Spoilers for the series finale of House Of Cards. It's hard to imagine that anyone in the world of House Of Cards believed for a second that Frank Underwood had died of natural causes. The final season of House Of Cards drops hints about how Frank Underwood died between Season 5 and Season 6, and it seems that the official narrative is that Frank simply died in bed as a result of some kind of medical issue. There's no talk of assassination or any parties who may have wanted the former president dead, but it's clear that Claire knows more about Francis' death than she's letting on. It's not revealed until the final scene of the final episode of House of Cards that Frank Underwood was killed by someone who had been working with him since the show's very first season.
The original version of Season 6 likely wouldn't have killed Frank Underwood. But, as the show's former star Kevin Spacey was removed from the series following at least 15 allegations ranging from sexual harassment to rape and assault, according to a 2017 story by USA Today. Netflix cut ties with Spacey in November of 2017, leaving the final season of House Of Cards without their central character. While the show may have not intended to kill off Frank, the manner in which they ended the character's life was appropriately melodramatic for a show that often featured dramatic stakes that could rival Shakespeare's greatest tragedies.
During a heated confrontation in Claire Underwood's office, Doug Stamper argues about the importance of maintaining the legacy of Frank Underwood. Doug Stamper dedicated his whole life to building up the legend of Frank Underwood, so much so that he killed the man behind it when it seemed as though that man may jeopardize the legend. As Doug reveals, one night Frank Underwood has begun storming towards Claire's bed with intent on killing her. Instead of watching the man he dedicated his life to become America's most notorious murderer, Doug force-fed Frank too much of his own medication, triggering an overdose.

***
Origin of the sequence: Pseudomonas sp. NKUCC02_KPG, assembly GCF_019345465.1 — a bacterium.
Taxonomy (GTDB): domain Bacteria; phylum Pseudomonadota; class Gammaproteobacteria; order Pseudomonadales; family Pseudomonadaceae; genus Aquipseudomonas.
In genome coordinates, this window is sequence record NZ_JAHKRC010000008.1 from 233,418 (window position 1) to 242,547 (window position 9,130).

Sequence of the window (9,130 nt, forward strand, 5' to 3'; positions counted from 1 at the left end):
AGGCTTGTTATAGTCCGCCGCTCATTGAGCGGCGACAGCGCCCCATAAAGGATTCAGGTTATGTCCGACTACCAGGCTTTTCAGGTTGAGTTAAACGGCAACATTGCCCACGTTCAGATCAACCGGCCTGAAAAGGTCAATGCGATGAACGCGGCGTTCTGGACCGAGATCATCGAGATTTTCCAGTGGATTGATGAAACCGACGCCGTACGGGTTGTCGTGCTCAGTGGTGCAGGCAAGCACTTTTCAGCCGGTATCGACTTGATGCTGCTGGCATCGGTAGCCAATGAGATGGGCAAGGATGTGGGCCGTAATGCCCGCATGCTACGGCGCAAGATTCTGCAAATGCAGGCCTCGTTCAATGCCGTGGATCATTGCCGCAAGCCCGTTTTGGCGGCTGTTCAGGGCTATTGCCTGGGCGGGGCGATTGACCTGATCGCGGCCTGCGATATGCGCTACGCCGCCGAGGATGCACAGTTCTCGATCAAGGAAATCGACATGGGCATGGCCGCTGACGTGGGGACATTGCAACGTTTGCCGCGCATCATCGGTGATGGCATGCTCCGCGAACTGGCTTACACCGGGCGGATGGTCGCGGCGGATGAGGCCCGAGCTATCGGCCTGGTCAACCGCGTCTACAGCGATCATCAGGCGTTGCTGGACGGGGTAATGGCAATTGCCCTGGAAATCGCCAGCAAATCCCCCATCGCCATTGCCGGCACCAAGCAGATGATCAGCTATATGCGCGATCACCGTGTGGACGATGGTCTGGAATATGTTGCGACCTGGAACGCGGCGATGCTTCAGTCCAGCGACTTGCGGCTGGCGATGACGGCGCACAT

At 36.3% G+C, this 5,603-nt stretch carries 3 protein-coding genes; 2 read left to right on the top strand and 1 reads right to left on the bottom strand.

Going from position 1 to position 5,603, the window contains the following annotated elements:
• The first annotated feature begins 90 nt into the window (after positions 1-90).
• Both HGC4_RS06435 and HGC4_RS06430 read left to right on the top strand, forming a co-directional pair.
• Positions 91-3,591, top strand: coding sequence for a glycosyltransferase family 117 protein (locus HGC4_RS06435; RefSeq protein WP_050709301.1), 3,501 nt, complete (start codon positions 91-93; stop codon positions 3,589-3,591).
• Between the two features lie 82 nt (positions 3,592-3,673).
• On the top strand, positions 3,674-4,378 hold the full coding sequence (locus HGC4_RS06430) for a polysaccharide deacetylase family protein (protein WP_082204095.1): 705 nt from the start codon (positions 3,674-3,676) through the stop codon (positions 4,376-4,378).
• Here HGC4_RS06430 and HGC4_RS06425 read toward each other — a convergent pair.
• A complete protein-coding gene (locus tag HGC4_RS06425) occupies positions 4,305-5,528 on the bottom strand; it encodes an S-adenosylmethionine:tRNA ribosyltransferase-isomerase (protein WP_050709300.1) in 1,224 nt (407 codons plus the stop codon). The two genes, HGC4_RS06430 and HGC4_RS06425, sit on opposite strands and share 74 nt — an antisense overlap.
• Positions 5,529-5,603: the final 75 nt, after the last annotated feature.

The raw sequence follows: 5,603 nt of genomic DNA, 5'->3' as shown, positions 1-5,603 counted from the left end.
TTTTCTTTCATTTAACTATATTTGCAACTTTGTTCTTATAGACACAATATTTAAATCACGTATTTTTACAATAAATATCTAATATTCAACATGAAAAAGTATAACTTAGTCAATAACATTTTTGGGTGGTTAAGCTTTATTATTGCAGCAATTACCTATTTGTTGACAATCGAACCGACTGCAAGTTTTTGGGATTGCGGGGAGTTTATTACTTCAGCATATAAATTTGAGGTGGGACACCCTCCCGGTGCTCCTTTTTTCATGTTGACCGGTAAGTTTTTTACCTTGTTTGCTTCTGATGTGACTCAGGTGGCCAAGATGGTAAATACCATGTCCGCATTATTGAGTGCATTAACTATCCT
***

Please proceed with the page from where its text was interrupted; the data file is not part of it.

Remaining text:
With Frank Underwood dead, no longer at risk of blowing his own cover by continuing to anonymously reveal whose deaths he's directly responsible for to journalists, the legacy of Frank Underwood as a man who fought conflict and did his best for the United States Of America could live on long past the man himself. However, when Claire drives Frank's old letter opener into Doug Stamper's chest, she kills the only person who had any interest in letting Frank Underwood be remembered as a good man.
With both men dead, Claire Underwood is solely responsible for how the world and the history books will remember her ex husband's legacy. That is, if she doesn't end up sending the nukes she was threatening the world with earlier that episode and bringing about the end of civilization as we know it. Then again, if Claire does bring about the end of the world, then the world will end the way Frank wanted it to end, at least — with an Underwood in the White House.